Kayaker run over by model powerboat in Torbay
A RECKLESS skipper was so engrossed in a model powerboat race that he ploughed his boat into a kayaker, a court has heard.
Helmsman Anthony McCarthy, 31, of Sea View Terrace, Thurlestone, did not see kayaker Nigel Hatton during a 30mph speed time trial of a 15cc 5ft model powerboat race across the Bay.
The red kayak was sliced in two by the support boat's propeller and the victim is still undergoing treatment for extensive leg injuries a year after the incident.
McCarthy was fined a total of £2,275 after pleading guilty to navigation without due care and attention at Torquay Magistrates' Court.
He had initially pleaded not guilty but changed his plea days before the trial date.
The court was told that McCarthy was at the helm of Smuggler, a RHIB that was being used by the racing team including the remote control operator, that was accompanying the model boat on its journey across Tor Bay.
It was part of a race organised by the Offshore Model Powerboat Racing Association on September 19 last year.
Prosecutor Nigel Wraith told the court: "It is apparent that McCarthy attention was diverted and he was distracted by the model power boat and he was not keeping a proper lookout."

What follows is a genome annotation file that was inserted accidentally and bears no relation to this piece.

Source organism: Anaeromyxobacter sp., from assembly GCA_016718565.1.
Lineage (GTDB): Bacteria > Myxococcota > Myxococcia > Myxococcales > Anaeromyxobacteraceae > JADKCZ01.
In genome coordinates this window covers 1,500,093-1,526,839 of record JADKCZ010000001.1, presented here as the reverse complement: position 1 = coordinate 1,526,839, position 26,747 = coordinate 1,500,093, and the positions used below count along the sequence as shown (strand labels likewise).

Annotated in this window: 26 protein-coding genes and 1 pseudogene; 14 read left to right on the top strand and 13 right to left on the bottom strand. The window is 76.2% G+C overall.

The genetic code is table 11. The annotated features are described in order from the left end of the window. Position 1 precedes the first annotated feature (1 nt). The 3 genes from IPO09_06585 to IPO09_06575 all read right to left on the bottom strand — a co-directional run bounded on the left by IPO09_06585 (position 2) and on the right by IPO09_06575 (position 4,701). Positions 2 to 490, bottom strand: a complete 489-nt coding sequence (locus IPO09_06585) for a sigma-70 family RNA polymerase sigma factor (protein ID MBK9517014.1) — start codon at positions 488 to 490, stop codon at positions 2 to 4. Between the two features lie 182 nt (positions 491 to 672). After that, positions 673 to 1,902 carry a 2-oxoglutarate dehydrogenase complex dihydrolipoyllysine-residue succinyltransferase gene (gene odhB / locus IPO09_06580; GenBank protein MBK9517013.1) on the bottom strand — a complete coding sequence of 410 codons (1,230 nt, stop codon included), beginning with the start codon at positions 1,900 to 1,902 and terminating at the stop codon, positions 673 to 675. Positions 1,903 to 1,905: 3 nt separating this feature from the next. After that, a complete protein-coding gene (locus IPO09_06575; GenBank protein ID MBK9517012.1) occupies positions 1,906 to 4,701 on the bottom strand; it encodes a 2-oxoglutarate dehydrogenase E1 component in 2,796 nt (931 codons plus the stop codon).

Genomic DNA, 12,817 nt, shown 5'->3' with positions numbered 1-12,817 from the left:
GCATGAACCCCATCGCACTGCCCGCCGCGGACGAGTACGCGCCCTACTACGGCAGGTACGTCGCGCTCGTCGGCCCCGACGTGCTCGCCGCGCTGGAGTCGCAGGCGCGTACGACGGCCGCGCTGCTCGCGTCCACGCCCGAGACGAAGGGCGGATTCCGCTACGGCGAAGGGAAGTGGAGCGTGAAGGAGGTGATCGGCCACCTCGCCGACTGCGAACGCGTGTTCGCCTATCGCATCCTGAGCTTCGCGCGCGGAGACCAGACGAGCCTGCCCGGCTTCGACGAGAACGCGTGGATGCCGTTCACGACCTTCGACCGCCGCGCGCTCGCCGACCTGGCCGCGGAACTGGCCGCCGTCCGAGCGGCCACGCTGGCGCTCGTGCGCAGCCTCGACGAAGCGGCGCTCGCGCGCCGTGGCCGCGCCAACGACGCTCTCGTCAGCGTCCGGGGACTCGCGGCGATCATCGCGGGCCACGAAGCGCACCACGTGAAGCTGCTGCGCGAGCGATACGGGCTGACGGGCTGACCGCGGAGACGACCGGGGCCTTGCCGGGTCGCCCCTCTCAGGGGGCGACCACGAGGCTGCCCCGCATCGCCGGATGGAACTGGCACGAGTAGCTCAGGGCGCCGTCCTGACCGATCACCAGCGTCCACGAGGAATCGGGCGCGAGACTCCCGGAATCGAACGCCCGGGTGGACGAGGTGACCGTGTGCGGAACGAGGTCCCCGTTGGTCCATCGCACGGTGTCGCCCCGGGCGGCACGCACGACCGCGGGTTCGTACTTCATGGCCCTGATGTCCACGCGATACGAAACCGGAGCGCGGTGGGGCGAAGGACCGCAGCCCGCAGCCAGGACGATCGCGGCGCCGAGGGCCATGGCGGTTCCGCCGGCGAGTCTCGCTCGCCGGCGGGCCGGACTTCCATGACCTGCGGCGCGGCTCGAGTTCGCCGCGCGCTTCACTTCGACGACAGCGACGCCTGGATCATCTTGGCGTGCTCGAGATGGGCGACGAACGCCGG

The court was told the kayaker had been out for a paddle and had spotted in the distance a boat and what he believed to be a jet ski some time earlier. But he continued because they were not on a collision course. He later became aware of something approaching him from behind.
Mr Wraith said: "He looked up and saw the Smuggler bearing down upon him. He could not see any people on board and it follows that if he could not see them then they could not see him.
"He raised his right hand and shouted but had no response above the noise of the engine. He knew the RHIB was going to hit him and he took evasive action by capsizing himself and he tried to free his legs from the cockpit.
"Under the water, there was a bang and he knew his kayak had been hit and that his legs had been hit as well."
Mr Hatton underwent days of hospital treatment, including surgery at the Royal National Orthopaedic Hospital in London.
The treatment is ongoing and a separate compensation claim is being pursued through the civil courts.
In mitigation, Michael Hayman said his client was of previous good character and accepted negligence, although visibility was not ideal.
He questioned why the race had not been publicly advertised.
He said: "This is a significant accident and we are not in any way avoiding responsibility, simply that the details of the race was not known to other people who could have stayed clear of the course."
Mr McCarthy was ordered to pay a fine of £260, £15 victim surcharge and £2,000 in court costs.